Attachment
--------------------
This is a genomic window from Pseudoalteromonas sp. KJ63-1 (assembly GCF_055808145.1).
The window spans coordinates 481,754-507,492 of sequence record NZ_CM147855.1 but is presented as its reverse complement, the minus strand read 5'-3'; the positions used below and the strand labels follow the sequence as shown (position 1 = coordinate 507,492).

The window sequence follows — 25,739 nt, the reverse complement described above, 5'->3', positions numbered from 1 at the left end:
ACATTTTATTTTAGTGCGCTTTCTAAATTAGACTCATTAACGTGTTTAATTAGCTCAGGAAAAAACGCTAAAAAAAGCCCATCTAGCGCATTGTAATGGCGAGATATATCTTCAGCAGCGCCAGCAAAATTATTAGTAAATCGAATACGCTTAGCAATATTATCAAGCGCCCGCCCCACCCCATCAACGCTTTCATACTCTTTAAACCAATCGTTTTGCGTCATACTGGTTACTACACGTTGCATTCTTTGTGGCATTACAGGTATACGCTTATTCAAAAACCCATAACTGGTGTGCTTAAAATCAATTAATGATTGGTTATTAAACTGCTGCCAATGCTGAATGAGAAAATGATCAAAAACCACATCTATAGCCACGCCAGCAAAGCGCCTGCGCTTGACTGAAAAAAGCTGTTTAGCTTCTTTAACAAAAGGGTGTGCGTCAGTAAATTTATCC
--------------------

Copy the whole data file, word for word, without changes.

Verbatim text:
This is a genomic window from Pseudoalteromonas sp. KJ63-1 (assembly GCF_055808145.1).
The window spans coordinates 481,754-507,492 of sequence record NZ_CM147855.1 but is presented as its reverse complement, the minus strand read 5'-3'; the positions used below and the strand labels follow the sequence as shown (position 1 = coordinate 507,492).

The window sequence follows — 25,739 nt, the reverse complement described above, 5'->3', positions numbered from 1 at the left end:
ACATTTTATTTTAGTGCGCTTTCTAAATTAGACTCATTAACGTGTTTAATTAGCTCAGGAAAAAACGCTAAAAAAAGCCCATCTAGCGCATTGTAATGGCGAGATATATCTTCAGCAGCGCCAGCAAAATTATTAGTAAATCGAATACGCTTAGCAATATTATCAAGCGCCCGCCCCACCCCATCAACGCTTTCATACTCTTTAAACCAATCGTTTTGCGTCATACTGGTTACTACACGTTGCATTCTTTGTGGCATTACAGGTATACGCTTATTCAAAAACCCATAACTGGTGTGCTTAAAATCAATTAATGATTGGTTATTAAACTGCTGCCAATGCTGAATGAGAAAATGATCAAAAACCACATCTATAGCCACGCCAGCAAAGCGCCTGCGCTTGACTGAAAAAAGCTGTTTAGCTTCTTTAACAAAAGGGTGTGCGTCAGTAAATTTATCC